This time, however, I wanted more than to just passively watch from the side. Perhaps because this is my last child, I found myself grieving my exclusion from the ritual where I never had previously. A dear friend in charge of our ward’s music graciously allowed me to choose the hymns and because it was Fast and Testimony meeting I was able to bear my testimony and give my baby a mother’s blessing of sorts.

It was mr. mraynes who came up with the idea of holding the microphone. I was resistant–balking at the symbolism of being the instrument to give voice to my husband while being silenced myself. But I have sisters who have asked for this small thing and been denied. In the end I could not let the opportunity pass. An opportunity I knew I had only because my husband is in a position to ensure I had it.

So yesterday I found myself in a circle of men. A space reserved for masculine authority.

For the first time I was witness to the incredible beauty and power that resides within the blessing circle. As I held the microphone to my husbands lips, I could see the overwhelming emotion and love he has for our son. For the first time I saw my son watch his father intently and smile because of the security and happiness he undoubtedly felt. And I was able to feel the love these men had for each other and this sweet little baby. I could feel their hope in the possibility of his life and their desire to give him every gift they could.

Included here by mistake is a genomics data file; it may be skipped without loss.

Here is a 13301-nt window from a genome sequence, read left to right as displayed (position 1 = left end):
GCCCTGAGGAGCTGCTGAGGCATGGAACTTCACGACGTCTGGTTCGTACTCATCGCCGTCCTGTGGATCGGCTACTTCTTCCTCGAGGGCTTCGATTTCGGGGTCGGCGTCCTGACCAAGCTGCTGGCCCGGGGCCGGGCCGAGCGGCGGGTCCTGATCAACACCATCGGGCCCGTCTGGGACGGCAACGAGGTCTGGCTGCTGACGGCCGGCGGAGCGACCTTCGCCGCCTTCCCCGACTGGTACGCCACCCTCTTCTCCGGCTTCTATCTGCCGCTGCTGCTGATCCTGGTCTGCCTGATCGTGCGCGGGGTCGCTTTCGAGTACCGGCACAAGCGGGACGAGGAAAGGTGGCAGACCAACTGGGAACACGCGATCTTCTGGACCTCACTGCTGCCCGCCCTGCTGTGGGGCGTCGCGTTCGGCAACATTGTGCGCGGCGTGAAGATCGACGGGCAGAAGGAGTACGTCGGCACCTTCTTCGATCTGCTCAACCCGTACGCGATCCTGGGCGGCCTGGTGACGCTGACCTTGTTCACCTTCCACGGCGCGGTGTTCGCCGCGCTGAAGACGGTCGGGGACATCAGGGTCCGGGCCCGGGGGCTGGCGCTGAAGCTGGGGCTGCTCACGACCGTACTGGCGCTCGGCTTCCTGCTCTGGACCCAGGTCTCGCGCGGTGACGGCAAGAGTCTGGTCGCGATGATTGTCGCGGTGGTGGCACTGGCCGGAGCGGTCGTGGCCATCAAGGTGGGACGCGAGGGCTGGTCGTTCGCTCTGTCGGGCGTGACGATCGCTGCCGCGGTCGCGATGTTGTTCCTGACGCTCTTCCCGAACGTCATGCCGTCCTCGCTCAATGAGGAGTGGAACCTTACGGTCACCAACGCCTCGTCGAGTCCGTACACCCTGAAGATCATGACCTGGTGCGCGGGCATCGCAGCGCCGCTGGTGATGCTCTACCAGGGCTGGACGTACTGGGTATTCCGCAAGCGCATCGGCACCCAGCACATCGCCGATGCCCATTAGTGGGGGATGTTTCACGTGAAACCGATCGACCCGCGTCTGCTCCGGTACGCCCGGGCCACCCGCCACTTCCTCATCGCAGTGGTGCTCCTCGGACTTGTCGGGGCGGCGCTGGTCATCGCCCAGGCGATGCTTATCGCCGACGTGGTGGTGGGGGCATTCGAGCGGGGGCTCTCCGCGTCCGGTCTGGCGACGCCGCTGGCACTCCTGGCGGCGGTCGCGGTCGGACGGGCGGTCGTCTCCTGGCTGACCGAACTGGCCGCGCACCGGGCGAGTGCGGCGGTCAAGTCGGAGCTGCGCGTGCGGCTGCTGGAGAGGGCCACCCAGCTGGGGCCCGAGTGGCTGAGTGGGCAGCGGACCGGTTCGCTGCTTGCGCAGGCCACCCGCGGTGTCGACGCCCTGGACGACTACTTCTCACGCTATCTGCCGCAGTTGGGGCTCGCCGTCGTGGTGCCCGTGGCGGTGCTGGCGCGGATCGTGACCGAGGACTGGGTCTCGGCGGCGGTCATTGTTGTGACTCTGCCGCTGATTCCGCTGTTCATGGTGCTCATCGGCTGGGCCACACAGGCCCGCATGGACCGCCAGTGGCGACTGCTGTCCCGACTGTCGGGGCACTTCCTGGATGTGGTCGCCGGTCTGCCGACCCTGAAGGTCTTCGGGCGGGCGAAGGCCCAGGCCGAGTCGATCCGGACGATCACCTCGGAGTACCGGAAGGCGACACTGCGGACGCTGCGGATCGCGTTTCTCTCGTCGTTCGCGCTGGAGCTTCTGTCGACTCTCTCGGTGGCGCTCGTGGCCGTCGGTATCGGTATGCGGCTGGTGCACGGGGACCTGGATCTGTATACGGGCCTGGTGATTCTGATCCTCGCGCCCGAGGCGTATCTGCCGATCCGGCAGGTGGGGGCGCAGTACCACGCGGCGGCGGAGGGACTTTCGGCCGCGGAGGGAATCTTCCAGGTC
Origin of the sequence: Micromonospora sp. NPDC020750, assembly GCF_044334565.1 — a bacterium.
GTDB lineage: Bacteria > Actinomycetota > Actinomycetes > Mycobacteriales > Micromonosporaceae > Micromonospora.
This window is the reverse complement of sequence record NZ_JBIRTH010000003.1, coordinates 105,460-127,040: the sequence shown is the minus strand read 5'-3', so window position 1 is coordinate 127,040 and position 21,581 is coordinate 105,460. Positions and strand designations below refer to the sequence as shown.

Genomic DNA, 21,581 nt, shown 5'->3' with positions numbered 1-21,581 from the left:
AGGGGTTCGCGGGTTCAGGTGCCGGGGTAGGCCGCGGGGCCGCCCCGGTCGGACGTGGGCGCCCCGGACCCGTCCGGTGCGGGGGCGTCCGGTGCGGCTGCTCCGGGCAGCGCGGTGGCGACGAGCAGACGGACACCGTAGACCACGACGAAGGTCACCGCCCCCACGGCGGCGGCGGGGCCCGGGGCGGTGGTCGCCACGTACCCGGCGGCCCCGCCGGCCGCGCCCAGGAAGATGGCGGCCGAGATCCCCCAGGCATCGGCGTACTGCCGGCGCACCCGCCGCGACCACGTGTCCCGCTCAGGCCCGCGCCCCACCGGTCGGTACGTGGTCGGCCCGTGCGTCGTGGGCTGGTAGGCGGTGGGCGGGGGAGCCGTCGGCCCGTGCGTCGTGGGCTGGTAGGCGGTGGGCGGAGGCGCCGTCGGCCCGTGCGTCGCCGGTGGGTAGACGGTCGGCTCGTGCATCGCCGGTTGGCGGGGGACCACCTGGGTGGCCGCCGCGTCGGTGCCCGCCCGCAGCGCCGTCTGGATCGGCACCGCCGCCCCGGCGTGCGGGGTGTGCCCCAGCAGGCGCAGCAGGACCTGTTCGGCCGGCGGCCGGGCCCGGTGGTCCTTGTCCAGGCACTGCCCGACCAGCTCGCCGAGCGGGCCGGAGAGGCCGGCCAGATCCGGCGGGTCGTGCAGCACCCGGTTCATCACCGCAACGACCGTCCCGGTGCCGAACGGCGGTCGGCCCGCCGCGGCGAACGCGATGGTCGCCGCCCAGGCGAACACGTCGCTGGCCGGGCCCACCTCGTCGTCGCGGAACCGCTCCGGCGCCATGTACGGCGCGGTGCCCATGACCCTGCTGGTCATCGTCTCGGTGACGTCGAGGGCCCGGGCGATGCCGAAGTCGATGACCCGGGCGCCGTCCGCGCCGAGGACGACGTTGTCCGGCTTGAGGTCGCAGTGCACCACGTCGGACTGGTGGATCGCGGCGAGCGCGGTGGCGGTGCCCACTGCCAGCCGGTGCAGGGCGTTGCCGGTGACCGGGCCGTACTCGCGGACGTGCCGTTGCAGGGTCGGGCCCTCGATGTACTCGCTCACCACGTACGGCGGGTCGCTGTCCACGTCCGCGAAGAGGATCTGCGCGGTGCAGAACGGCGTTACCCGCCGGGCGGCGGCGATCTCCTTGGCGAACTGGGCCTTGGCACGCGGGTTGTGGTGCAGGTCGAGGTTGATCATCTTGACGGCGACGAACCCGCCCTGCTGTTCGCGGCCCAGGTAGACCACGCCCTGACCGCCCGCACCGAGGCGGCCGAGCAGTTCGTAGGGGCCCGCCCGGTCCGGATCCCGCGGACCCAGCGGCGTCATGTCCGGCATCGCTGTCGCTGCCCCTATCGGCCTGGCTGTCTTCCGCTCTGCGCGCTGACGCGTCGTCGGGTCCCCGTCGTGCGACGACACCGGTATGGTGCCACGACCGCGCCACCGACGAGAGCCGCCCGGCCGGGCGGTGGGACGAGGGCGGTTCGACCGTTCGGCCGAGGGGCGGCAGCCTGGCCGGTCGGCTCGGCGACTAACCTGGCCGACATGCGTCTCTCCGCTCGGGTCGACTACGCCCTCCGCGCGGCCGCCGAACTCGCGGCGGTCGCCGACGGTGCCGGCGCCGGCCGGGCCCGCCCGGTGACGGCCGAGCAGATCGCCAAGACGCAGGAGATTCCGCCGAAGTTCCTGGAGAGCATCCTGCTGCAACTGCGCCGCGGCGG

This is a powerful ritual and in arguing that women’s participation is unimportant we sell ourselves short.  Baby blessings are the literal expression of our joy in the creation of life. When we try to make this blessing, and any blessing, less than what they can be we loose half of the creative possibility and power that God intends us to have.